Have you ever cooked a goose egg? Neither had I, until this holiday. Very difficult and powdery to crack, just a hint, so when you do, crack it over a different bowl from the one you intend to put the egg into, and brush off the crack to get the dusty particles off. It’s worth it for the intensely creamy result. They’re huge! One will serve two people, scrambled.
And what did we do with our four days? Let’s see, we read, day and night, in that glorious living room…
We played solitaire (Avery ran a new scam where she charged John, rather briskly I thought, 35p to set up each game for him, and she had two games running so he never had to wait to play! We worked a laborious puzzle of Jane Austen quotes, we took walks in the countryside where we encountered the local flora and fauna… including the little-known Welsh bodyless dog.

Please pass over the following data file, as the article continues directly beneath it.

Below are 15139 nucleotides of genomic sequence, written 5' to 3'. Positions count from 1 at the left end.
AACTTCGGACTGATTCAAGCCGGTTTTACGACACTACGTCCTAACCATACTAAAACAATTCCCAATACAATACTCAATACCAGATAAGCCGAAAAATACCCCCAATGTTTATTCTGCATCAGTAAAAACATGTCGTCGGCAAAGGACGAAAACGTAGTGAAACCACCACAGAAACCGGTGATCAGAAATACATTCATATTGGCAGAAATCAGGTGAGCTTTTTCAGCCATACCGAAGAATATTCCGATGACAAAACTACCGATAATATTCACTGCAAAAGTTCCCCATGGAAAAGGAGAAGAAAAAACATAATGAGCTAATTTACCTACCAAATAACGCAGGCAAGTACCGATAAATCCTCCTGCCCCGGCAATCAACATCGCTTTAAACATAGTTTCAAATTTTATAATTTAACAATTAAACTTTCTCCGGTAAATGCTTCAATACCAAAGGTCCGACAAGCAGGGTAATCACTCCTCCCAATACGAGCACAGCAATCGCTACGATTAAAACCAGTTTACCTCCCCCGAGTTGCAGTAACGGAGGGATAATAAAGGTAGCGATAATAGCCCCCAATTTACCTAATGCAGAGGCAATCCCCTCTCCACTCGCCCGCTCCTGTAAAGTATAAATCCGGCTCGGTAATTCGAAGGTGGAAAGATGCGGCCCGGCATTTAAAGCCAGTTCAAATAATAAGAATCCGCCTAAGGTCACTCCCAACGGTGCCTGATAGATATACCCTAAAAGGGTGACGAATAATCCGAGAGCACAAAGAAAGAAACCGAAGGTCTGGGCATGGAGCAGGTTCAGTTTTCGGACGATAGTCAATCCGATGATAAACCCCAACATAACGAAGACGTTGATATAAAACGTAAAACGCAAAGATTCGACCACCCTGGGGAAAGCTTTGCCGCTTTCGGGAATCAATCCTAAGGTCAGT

I sincerely hope he was not stuck. He didn’t look distressed.
And everywhere we went, there were lambs!
We talked with Avery about her ambitions. This is an amazing age, a vantage point from which she can see the lives we have led, the accomplishments and achievements (“you mean you guys were ALIVE when the Beatles were a band??”) and disappointments, and she can foresee her own future, the paths she wants to open up for herself. A magical series of discussions: photojournalist, spy, forensic psychologist, Russian language interpreter for the UN? Anything seems possible. And right now, it’s all up for grabs. Sometimes you need a family holiday just to put you in the right frame of mind to see life with a long lens.